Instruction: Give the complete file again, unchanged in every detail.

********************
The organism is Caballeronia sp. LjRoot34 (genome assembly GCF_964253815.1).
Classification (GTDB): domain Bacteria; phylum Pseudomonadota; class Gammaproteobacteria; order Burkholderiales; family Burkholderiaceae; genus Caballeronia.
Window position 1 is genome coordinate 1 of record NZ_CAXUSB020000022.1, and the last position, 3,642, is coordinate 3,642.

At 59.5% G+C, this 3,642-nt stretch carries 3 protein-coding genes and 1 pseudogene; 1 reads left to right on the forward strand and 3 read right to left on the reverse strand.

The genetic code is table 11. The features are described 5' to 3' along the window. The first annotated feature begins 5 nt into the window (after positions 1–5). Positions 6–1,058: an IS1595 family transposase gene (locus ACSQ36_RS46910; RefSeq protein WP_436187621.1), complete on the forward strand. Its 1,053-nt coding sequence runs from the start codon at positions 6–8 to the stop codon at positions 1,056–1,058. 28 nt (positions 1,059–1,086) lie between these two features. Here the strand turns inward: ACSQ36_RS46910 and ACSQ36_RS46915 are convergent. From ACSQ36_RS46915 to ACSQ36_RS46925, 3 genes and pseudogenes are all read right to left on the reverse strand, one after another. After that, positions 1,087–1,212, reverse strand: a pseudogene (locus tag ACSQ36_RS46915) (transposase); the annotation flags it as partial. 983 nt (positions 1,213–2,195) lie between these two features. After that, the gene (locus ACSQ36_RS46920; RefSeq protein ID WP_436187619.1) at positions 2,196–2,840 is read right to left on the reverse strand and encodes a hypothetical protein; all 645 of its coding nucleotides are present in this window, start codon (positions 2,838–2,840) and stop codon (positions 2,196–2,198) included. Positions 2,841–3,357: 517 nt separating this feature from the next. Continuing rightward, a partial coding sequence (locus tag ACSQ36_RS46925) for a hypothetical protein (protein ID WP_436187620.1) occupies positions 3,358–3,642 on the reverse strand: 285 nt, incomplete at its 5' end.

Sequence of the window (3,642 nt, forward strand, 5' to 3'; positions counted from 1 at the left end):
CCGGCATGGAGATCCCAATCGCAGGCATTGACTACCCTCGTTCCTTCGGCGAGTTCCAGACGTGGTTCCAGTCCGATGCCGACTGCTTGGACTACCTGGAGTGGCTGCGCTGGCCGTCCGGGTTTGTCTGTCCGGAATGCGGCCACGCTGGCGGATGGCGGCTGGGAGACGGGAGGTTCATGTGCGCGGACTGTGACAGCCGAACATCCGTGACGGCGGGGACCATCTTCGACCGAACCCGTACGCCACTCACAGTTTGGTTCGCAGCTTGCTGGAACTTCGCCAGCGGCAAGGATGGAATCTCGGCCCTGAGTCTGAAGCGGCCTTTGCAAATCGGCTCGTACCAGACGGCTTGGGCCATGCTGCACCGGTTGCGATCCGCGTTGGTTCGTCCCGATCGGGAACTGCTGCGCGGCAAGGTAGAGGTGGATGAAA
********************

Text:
The organism is Caballeronia sp. LjRoot34 (genome assembly GCF_964253815.1).
Classification (GTDB): domain Bacteria; phylum Pseudomonadota; class Gammaproteobacteria; order Burkholderiales; family Burkholderiaceae; genus Caballeronia.
Window position 1 is genome coordinate 1 of record NZ_CAXUSB020000022.1, and the last position, 3,642, is coordinate 3,642.

At 59.5% G+C, this 3,642-nt stretch carries 3 protein-coding genes and 1 pseudogene; 1 reads left to right on the forward strand and 3 read right to left on the reverse strand.

The genetic code is table 11. The features are described 5' to 3' along the window. The first annotated feature begins 5 nt into the window (after positions 1–5). Positions 6–1,058: an IS1595 family transposase gene (locus ACSQ36_RS46910; RefSeq protein WP_436187621.1), complete on the forward strand. Its 1,053-nt coding sequence runs from the start codon at positions 6–8 to the stop codon at positions 1,056–1,058. 28 nt (positions 1,059–1,086) lie between these two features. Here the strand turns inward: ACSQ36_RS46910 and ACSQ36_RS46915 are convergent. From ACSQ36_RS46915 to ACSQ36_RS46925, 3 genes and pseudogenes are all read right to left on the reverse strand, one after another. After that, positions 1,087–1,212, reverse strand: a pseudogene (locus tag ACSQ36_RS46915) (transposase); the annotation flags it as partial. 983 nt (positions 1,213–2,195) lie between these two features. After that, the gene (locus ACSQ36_RS46920; RefSeq protein ID WP_436187619.1) at positions 2,196–2,840 is read right to left on the reverse strand and encodes a hypothetical protein; all 645 of its coding nucleotides are present in this window, start codon (positions 2,838–2,840) and stop codon (positions 2,196–2,198) included. Positions 2,841–3,357: 517 nt separating this feature from the next. Continuing rightward, a partial coding sequence (locus tag ACSQ36_RS46925) for a hypothetical protein (protein ID WP_436187620.1) occupies positions 3,358–3,642 on the reverse strand: 285 nt, incomplete at its 5' end.

Sequence of the window (3,642 nt, forward strand, 5' to 3'; positions counted from 1 at the left end):
CCGGCATGGAGATCCCAATCGCAGGCATTGACTACCCTCGTTCCTTCGGCGAGTTCCAGACGTGGTTCCAGTCCGATGCCGACTGCTTGGACTACCTGGAGTGGCTGCGCTGGCCGTCCGGGTTTGTCTGTCCGGAATGCGGCCACGCTGGCGGATGGCGGCTGGGAGACGGGAGGTTCATGTGCGCGGACTGTGACAGCCGAACATCCGTGACGGCGGGGACCATCTTCGACCGAACCCGTACGCCACTCACAGTTTGGTTCGCAGCTTGCTGGAACTTCGCCAGCGGCAAGGATGGAATCTCGGCCCTGAGTCTGAAGCGGCCTTTGCAAATCGGCTCGTACCAGACGGCTTGGGCCATGCTGCACCGGTTGCGATCCGCGTTGGTTCGTCCCGATCGGGAACTGCTGCGCGGCAAGGTAGAGGTGGATGAAA